As our boys grow older, my wife and I find ourselves more frequently conversing on how to help form them into men. It wasn't until we listened to Fr. Ripperger's talk, 'How to Raise Men' (that we found on Youtube) that we really began to connect the dots.
Fr. Ripperger begins the talk by discussing the many ways in which men have become “effeminate,” including through self-indulgence, weak wills, and too much leisure. In order for boys to grow up manly—and by manly I mean men who take responsibility for their actions, their bodies, their minds, their faith— they need to face hardships.
Hardship and responsibility is what forms a boy. It develops perseverance (the number one virtue today’s boys are lacking in), strength of will, strength of body and a sense of accomplishment.
It is almost easier to raise boys into men in a farm setting where farm chores need to be done on a daily basis, an expectation with which these boys grow up with from infancy.
But how about us folk that live in urban areas? One can only give so many dish chores ...
Fr. Ripperger suggests that one hour of hard labour a day is needed for the proper formation of a boy. Whew! That doesn’t sound too bad! But where do I find this type of work around my house?
The solution lies in the second premise: responsibility.
A boy needs to be given responsibility. Responsibility for himself, for others, for property, for work, and all of this with an expectation of excellence. The key is that we want our boys to be men that face hardship with barely a shrug. In other words, when a man is a father he commits to a life of sacrifice. But he can't mope every time he has to change a diaper, fix a blown switch, or change a flat bike tire. A man needs to be able to embrace hardship, to run into it without a second thought. If an especially loathed job needs to be done, you simply do it because you are the man of the house.
Now, living an urban lifestyle makes this more difficult, but not impossible. To our oldest son, who is 12 years old, we have given over the responsibility of caring for the entire lawn for the duration of the summer. And we gave him very clear expectations: the grass must be cut regularly, it must look presentable, toys must be cleaned up off the yard, it must be watered, and so forth. For the first few weeks I'll work with him to demonstrate how I want the work done and then he'll own the project.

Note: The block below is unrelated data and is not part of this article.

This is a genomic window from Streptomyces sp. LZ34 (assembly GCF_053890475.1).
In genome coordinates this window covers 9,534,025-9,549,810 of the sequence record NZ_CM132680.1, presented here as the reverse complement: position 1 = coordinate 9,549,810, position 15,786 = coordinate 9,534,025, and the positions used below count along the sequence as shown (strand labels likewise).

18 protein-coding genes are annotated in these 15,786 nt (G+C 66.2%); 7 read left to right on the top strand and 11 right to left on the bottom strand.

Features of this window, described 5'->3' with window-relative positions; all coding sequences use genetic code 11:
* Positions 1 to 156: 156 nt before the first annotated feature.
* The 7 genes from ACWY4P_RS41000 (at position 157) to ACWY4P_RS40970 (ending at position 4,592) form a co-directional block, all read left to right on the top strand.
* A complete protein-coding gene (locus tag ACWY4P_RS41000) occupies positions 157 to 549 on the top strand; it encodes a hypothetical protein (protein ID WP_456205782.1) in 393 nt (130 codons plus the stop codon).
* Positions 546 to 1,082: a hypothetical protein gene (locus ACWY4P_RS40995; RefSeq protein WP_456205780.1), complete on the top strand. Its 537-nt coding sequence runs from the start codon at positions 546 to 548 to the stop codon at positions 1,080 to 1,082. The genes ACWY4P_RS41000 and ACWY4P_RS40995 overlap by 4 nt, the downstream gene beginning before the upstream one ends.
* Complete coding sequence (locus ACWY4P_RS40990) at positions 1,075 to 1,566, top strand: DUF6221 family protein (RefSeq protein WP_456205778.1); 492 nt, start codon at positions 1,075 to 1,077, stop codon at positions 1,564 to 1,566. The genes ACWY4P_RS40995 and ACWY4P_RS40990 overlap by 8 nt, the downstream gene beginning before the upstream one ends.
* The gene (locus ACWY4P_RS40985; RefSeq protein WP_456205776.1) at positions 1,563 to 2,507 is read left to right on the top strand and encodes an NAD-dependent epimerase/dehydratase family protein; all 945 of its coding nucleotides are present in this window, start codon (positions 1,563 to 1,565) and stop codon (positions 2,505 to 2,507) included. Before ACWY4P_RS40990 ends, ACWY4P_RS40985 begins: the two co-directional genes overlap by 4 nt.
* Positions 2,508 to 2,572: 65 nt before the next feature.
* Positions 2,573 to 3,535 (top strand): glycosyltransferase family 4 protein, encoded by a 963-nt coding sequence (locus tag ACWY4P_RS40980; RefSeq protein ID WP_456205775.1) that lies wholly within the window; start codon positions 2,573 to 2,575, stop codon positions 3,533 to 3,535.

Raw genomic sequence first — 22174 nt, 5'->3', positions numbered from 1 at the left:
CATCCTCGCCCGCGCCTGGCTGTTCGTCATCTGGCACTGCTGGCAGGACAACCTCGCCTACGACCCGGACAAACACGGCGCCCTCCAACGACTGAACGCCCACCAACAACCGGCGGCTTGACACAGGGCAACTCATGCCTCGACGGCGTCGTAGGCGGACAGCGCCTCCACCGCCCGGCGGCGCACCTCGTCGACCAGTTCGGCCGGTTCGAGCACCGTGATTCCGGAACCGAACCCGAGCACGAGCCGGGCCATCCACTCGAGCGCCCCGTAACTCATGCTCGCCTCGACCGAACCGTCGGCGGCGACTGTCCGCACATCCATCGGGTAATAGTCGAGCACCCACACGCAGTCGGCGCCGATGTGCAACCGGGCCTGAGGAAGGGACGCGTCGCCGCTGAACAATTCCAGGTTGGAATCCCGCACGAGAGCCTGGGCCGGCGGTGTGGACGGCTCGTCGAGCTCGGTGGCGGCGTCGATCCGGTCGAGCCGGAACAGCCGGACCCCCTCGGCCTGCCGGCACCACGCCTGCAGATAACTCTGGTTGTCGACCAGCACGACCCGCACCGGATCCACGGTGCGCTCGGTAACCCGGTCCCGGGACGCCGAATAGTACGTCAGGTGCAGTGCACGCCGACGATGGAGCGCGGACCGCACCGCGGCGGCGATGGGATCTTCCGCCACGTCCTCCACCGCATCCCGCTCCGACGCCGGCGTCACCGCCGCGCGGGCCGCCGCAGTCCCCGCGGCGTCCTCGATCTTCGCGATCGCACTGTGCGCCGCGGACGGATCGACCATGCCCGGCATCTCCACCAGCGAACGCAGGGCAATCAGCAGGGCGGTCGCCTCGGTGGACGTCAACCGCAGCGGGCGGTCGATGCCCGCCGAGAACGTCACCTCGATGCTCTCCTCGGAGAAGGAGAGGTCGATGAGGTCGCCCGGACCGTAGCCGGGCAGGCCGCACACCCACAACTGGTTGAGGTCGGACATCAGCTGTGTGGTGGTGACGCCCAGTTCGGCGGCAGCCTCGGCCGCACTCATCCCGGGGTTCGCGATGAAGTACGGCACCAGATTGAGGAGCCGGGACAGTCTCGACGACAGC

There are other ways to hand over household responsibilities to your sons, as well. Our oldest son is now also signed up for a babysitting course and is taking his role as an older brother to the next level. Other responsibilities could be raking, wood splitting, wood stacking, car washing, carpentry work, and so forth. This is physical work that needs to be completed each week, over and above his homeschooling.
I don’t see why we can’t extend this idea towards pursuits like learning to play a musical instrument, a sport, or any number of outdoor activities. These things too, require physical endurance, discipline, and instil a sense of responsibility.
There has been one specific thing that we have done that has made all the difference: entrepreneurship.
Two years ago we decided to help our children build their own businesses. My son chose to make beeswax candles. Now, two years later, he has a website, his products in two stores, he sells at Farmers’ Markets, and his interest is now branching out into bees in order to learn how to harvest his own wax.
The transformation that happens when a young man begins to own what he is working is something to be in awe of. Responsibility—it is key.
This is a new venture for us and the results thus far have been great!
Every morning, our oldest son also wakes up and heats up a bottle for our youngest. We’ve also noticed that he is doing more and more tasks without complaining. He is even taking responsibility for his body and running in the morning, all of his own initiative. He still does his chores very quickly (efficiency is great IF the quality stays high) so we are still working on finishing the job to completion (meaning that all the instruments used in the job need to be put back where they belong), but I’m proud of him nonetheless.
Today, on Father’s Day, it is good to reflect on how we are raising our sons.
Are we raising them to be men?
Are we the men we ought to be?
Do we embrace hardship when it is right to do so?
Hardship and responsibility. Life changing principles that make a boy into a man.
Kenton E. Biffert
Kenton is a writer and speaker, and works at Our Lady Seat of Wisdom College as an adjunct professor and the Dean of Students. Together with his wife, they homeschool their 8 children, explore the wilds of Ontario in the canoe, and read voraciously. To learn more about the art of fatherhood, visit Kenton's personal page.